When Swan’s talent for mathematics is first recognized, the headmaster calls his mother to his office. And, bringing the boy in as well, he tries to break the “happy” news.
“My mother was there, in hat and Sunday coat, with her bag on her knees and her hands on her bag, motionless, looking at the carpet.… [Father Barker] had been saying, he said, what a fine scholar I was…. He had high hopes, he said. He stopped, and loomed at my mother earnestly.
–High hopes, ma’am!
She lifted her gaze to me at last, reproachful, mute, a minor conspirator who has just found out the enormity of the plot…
Later, when I came home, a terrible silence reigned in the house. My mother stalked about the kitchen, still wearing her hat, buffeted by a storm of emotions, anger and pride, vague dread, a baffled resentment.
–Like a fool, I was, she cried. Like a fool, sitting there!”
The narrator understands the mother better than she understands herself, and puts a voice to her feelings because, he explains, he has a kind of “omniscience.” Much later another math teachers pays the mother a visit.
“She backed away from him, wiping her hands on her apron.… Sudden strangers worried her.… She stood as in a trance, her hands clasped, not looking at him directly, but absorbing him in bits, his hat, his slender fingers, the limp bow-tie. … She hardly listened, captivated by his delicate, attenuated presence. She had an urge to touch him…
…My mother looked at me as at an exotic, bright-plumed bird that had alighted suddenly in her parlour. First there was Father Barker and his high hopes, and now this. She felt a familiar, angry bafflement. The things he was saying, these plans, these propositions, she did not like them, she was frightened of them. They were incongruous here, like that expensive hat on the table, the cane he was twisting in his chalk-white hands. … She was suddenly tired of him and his precious manner, his smile, his gestures, the way he said her name, pressing it softly upon her like a blandishment.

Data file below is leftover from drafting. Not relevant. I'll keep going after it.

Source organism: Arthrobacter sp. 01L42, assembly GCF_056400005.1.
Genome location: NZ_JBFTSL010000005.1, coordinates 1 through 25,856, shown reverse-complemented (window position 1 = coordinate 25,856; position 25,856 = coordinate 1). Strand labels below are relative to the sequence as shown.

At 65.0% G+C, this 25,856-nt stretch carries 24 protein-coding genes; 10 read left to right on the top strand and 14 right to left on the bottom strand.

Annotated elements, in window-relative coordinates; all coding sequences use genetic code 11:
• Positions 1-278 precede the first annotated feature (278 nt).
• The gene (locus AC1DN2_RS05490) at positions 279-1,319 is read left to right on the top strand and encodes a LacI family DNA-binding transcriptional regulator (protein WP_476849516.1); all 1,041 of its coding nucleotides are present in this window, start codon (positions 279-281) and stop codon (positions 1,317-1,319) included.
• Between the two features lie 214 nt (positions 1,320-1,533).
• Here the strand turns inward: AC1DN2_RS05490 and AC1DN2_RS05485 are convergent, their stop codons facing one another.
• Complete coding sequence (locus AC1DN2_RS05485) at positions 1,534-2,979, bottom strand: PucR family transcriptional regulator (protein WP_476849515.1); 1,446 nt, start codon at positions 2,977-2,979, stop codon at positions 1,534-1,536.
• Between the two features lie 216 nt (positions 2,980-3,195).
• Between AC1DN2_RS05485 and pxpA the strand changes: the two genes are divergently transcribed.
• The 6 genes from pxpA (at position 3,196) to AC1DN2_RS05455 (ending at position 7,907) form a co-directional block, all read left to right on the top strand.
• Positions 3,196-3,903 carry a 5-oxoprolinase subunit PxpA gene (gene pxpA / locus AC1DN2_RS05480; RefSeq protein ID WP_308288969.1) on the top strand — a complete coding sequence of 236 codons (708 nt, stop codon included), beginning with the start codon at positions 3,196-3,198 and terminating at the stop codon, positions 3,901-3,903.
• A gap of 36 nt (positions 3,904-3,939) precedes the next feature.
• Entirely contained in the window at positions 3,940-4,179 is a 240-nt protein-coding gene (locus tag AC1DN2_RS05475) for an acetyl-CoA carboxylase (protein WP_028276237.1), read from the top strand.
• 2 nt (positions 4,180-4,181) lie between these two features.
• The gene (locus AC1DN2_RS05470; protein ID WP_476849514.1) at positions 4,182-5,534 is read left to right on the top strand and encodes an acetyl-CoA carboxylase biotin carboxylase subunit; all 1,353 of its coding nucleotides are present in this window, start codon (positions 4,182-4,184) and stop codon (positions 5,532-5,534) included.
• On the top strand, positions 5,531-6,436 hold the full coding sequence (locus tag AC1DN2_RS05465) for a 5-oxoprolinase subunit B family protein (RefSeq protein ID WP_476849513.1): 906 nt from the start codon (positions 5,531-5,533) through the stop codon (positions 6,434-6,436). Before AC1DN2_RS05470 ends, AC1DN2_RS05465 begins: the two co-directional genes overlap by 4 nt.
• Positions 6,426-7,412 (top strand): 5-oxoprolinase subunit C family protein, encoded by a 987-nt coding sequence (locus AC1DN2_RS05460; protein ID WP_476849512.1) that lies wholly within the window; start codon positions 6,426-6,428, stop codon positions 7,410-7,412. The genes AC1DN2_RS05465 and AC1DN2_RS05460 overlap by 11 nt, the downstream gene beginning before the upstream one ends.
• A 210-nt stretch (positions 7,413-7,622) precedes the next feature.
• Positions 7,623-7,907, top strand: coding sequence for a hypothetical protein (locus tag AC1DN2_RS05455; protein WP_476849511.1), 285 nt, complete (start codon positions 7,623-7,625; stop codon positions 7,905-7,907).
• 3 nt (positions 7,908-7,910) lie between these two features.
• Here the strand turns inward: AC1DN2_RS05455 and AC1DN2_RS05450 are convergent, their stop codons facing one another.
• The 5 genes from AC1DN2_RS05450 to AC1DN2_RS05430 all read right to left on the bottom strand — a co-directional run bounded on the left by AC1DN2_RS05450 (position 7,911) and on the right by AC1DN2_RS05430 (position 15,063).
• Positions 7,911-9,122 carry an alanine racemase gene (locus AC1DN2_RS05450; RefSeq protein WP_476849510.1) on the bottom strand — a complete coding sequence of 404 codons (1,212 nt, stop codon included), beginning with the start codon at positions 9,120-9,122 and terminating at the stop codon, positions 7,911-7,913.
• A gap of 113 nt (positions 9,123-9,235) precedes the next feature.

When he was gone a hectic gaiety flourished briefly, as if the house like a frail vessel had brushed against disaster and survived….”
What I most appreciate about these passages is not how they describe Mrs. Swan’s actual thoughts or feelings. She is, after all, incapable of thinking that the professor’s presence is “attenuated, ” nor can she conceive of his manner of saying her name metaphorically as “pressing it softly upon her like a blandishment.” But even though she may not be able to receive the world in these ways cognitively, she responds physically to these such things as if, on some level, they do register with her. No other instance of this type of mental representation in literature comes to mind. I believe that Banville has achieved something quite extraordinary here.
I very much liked the earlier parts of this book. I liked less the latter parts and feel the same way about the Marlowe’s and Goethe’s Fausts.
—V. N. Alexander, author of Smoking Hopes (1996), Naked Singularity (2003), and Trixie (2010)